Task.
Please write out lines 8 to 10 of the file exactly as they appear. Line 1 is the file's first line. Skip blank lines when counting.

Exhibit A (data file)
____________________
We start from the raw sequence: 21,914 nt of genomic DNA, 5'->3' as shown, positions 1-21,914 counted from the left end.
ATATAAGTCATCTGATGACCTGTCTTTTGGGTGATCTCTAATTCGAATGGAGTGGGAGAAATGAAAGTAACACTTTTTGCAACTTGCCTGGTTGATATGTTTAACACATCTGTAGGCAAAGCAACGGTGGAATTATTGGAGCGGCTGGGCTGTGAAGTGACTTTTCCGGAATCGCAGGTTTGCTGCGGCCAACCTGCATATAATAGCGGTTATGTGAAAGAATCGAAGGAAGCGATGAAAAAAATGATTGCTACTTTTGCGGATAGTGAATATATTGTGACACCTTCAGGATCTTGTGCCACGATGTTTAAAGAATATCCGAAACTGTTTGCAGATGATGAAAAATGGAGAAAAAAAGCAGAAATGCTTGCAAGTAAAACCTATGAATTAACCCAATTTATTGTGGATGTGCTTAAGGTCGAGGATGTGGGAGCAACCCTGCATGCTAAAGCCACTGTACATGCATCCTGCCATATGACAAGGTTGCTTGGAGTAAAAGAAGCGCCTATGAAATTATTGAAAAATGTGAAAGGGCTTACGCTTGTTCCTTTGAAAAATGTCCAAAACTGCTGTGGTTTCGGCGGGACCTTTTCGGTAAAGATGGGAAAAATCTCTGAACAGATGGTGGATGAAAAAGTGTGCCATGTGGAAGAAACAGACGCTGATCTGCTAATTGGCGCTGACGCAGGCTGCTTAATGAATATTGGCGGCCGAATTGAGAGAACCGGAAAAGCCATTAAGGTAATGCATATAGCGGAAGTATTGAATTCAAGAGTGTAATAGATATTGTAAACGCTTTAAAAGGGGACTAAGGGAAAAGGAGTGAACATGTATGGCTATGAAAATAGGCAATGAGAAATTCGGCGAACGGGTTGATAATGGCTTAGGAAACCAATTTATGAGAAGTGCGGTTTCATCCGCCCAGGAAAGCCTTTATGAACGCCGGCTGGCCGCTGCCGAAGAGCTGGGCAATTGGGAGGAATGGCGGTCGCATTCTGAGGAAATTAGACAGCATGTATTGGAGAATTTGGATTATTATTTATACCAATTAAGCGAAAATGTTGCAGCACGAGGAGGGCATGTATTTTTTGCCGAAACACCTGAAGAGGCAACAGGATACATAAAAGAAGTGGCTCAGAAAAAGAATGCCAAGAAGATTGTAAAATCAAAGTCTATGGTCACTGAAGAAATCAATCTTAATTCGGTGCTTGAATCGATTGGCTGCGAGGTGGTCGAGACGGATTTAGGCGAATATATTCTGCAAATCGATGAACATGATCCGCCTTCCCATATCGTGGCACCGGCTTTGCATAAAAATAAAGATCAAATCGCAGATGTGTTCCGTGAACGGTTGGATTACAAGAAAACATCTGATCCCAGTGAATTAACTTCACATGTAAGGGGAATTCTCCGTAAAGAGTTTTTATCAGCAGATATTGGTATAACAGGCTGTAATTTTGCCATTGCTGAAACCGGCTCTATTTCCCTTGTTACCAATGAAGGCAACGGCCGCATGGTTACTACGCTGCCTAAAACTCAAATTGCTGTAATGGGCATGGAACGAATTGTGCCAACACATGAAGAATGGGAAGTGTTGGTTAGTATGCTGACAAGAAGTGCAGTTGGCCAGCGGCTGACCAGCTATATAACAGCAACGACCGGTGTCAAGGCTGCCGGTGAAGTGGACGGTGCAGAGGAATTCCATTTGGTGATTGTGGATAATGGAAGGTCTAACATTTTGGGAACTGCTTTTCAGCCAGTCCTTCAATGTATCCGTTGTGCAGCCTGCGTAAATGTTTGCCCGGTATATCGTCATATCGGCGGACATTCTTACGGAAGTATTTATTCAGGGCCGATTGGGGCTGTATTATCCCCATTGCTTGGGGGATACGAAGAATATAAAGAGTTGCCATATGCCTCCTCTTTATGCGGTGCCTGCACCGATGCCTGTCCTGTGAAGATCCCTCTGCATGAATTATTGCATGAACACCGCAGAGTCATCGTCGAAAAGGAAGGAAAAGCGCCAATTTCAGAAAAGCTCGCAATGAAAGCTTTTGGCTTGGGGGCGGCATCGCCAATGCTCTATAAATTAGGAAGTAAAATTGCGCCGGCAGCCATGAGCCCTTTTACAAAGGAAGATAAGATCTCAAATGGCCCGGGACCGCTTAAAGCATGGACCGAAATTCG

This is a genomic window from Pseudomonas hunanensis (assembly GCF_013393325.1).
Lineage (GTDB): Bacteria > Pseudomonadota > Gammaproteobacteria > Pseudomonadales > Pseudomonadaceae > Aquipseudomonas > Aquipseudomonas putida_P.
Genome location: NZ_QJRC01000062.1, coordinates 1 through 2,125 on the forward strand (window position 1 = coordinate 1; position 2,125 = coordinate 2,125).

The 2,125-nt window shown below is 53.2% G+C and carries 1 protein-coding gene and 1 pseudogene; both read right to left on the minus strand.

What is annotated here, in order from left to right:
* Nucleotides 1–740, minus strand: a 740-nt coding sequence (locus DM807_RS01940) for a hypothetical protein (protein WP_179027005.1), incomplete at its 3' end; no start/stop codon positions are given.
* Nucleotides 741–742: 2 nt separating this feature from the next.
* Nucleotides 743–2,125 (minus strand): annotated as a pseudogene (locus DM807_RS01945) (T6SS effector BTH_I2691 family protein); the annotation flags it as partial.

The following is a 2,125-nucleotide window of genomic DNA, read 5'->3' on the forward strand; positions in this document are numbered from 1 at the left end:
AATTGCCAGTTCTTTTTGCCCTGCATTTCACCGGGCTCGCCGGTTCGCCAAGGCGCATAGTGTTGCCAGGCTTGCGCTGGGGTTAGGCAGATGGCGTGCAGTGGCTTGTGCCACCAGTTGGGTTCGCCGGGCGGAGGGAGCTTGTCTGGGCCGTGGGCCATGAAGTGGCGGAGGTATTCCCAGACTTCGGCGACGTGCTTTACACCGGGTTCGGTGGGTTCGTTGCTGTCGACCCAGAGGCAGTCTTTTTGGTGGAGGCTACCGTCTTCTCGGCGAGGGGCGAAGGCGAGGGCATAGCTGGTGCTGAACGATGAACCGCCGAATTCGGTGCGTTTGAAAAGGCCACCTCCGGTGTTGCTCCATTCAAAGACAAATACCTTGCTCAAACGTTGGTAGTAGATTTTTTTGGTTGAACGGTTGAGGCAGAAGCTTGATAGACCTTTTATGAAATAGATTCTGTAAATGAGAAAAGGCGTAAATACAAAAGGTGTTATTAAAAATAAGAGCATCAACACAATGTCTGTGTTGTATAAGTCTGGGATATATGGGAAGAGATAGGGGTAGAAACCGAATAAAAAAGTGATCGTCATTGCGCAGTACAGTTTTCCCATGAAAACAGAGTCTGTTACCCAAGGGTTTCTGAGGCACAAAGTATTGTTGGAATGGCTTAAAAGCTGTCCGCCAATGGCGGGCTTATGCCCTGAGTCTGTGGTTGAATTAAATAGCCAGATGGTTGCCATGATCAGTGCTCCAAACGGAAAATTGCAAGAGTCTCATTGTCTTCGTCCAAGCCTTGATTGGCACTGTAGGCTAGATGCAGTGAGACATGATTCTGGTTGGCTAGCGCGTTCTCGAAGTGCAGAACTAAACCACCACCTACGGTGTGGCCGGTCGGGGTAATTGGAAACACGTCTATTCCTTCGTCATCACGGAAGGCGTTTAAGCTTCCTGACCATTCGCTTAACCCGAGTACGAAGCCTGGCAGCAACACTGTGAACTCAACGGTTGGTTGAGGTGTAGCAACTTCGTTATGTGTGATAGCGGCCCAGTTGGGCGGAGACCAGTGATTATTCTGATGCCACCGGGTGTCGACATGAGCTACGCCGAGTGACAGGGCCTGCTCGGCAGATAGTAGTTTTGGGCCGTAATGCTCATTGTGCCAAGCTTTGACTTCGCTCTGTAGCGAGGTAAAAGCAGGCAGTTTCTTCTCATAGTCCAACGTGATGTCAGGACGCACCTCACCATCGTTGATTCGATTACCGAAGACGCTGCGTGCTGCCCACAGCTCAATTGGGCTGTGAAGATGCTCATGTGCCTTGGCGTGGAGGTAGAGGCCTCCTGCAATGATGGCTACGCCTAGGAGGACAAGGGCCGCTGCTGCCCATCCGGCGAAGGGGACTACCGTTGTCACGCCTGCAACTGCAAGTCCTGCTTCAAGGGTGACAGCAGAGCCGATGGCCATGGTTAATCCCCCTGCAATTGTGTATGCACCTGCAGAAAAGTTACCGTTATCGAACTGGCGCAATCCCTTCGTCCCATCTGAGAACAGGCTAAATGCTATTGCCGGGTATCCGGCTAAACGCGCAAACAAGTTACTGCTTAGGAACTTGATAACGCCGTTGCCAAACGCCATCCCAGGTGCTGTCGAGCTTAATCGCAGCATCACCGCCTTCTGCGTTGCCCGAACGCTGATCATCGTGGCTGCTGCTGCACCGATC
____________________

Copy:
* Nucleotides 1–740, minus strand: a 740-nt coding sequence (locus DM807_RS01940) for a hypothetical protein (protein WP_179027005.1), incomplete at its 3' end; no start/stop codon positions are given.
* Nucleotides 741–742: 2 nt separating this feature from the next.
* Nucleotides 743–2,125 (minus strand): annotated as a pseudogene (locus DM807_RS01945) (T6SS effector BTH_I2691 family protein); the annotation flags it as partial.